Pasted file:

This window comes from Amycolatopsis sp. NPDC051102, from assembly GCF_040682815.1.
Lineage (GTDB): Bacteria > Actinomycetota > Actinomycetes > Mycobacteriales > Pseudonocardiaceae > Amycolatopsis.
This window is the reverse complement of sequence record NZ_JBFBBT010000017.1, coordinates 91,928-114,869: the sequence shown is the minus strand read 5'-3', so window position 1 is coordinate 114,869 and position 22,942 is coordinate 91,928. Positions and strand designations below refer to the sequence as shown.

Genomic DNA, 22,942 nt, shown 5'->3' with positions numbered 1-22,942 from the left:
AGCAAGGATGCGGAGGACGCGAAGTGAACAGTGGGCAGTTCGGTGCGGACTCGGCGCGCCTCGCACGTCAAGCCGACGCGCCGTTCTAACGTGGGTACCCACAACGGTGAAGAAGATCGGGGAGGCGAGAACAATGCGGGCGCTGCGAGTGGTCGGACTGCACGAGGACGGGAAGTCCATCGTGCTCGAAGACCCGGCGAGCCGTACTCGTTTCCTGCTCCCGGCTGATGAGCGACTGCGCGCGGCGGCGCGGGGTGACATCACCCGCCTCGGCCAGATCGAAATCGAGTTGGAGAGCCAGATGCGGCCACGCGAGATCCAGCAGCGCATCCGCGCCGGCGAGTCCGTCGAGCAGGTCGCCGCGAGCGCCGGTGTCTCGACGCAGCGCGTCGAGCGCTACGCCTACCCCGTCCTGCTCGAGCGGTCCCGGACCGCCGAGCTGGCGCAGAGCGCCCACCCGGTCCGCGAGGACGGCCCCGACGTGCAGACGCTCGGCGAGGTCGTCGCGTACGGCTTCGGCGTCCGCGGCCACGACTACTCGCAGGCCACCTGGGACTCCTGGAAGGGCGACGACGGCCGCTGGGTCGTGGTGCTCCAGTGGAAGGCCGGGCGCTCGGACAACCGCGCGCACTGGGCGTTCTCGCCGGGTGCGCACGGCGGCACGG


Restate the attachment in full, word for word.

This window comes from Amycolatopsis sp. NPDC051102, from assembly GCF_040682815.1.
Lineage (GTDB): Bacteria > Actinomycetota > Actinomycetes > Mycobacteriales > Pseudonocardiaceae > Amycolatopsis.
This window is the reverse complement of sequence record NZ_JBFBBT010000017.1, coordinates 91,928-114,869: the sequence shown is the minus strand read 5'-3', so window position 1 is coordinate 114,869 and position 22,942 is coordinate 91,928. Positions and strand designations below refer to the sequence as shown.

Genomic DNA, 22,942 nt, shown 5'->3' with positions numbered 1-22,942 from the left:
AGCAAGGATGCGGAGGACGCGAAGTGAACAGTGGGCAGTTCGGTGCGGACTCGGCGCGCCTCGCACGTCAAGCCGACGCGCCGTTCTAACGTGGGTACCCACAACGGTGAAGAAGATCGGGGAGGCGAGAACAATGCGGGCGCTGCGAGTGGTCGGACTGCACGAGGACGGGAAGTCCATCGTGCTCGAAGACCCGGCGAGCCGTACTCGTTTCCTGCTCCCGGCTGATGAGCGACTGCGCGCGGCGGCGCGGGGTGACATCACCCGCCTCGGCCAGATCGAAATCGAGTTGGAGAGCCAGATGCGGCCACGCGAGATCCAGCAGCGCATCCGCGCCGGCGAGTCCGTCGAGCAGGTCGCCGCGAGCGCCGGTGTCTCGACGCAGCGCGTCGAGCGCTACGCCTACCCCGTCCTGCTCGAGCGGTCCCGGACCGCCGAGCTGGCGCAGAGCGCCCACCCGGTCCGCGAGGACGGCCCCGACGTGCAGACGCTCGGCGAGGTCGTCGCGTACGGCTTCGGCGTCCGCGGCCACGACTACTCGCAGGCCACCTGGGACTCCTGGAAGGGCGACGACGGCCGCTGGGTCGTGGTGCTCCAGTGGAAGGCCGGGCGCTCGGACAACCGCGCGCACTGGGCGTTCTCGCCGGGTGCGCACGGCGGCACGG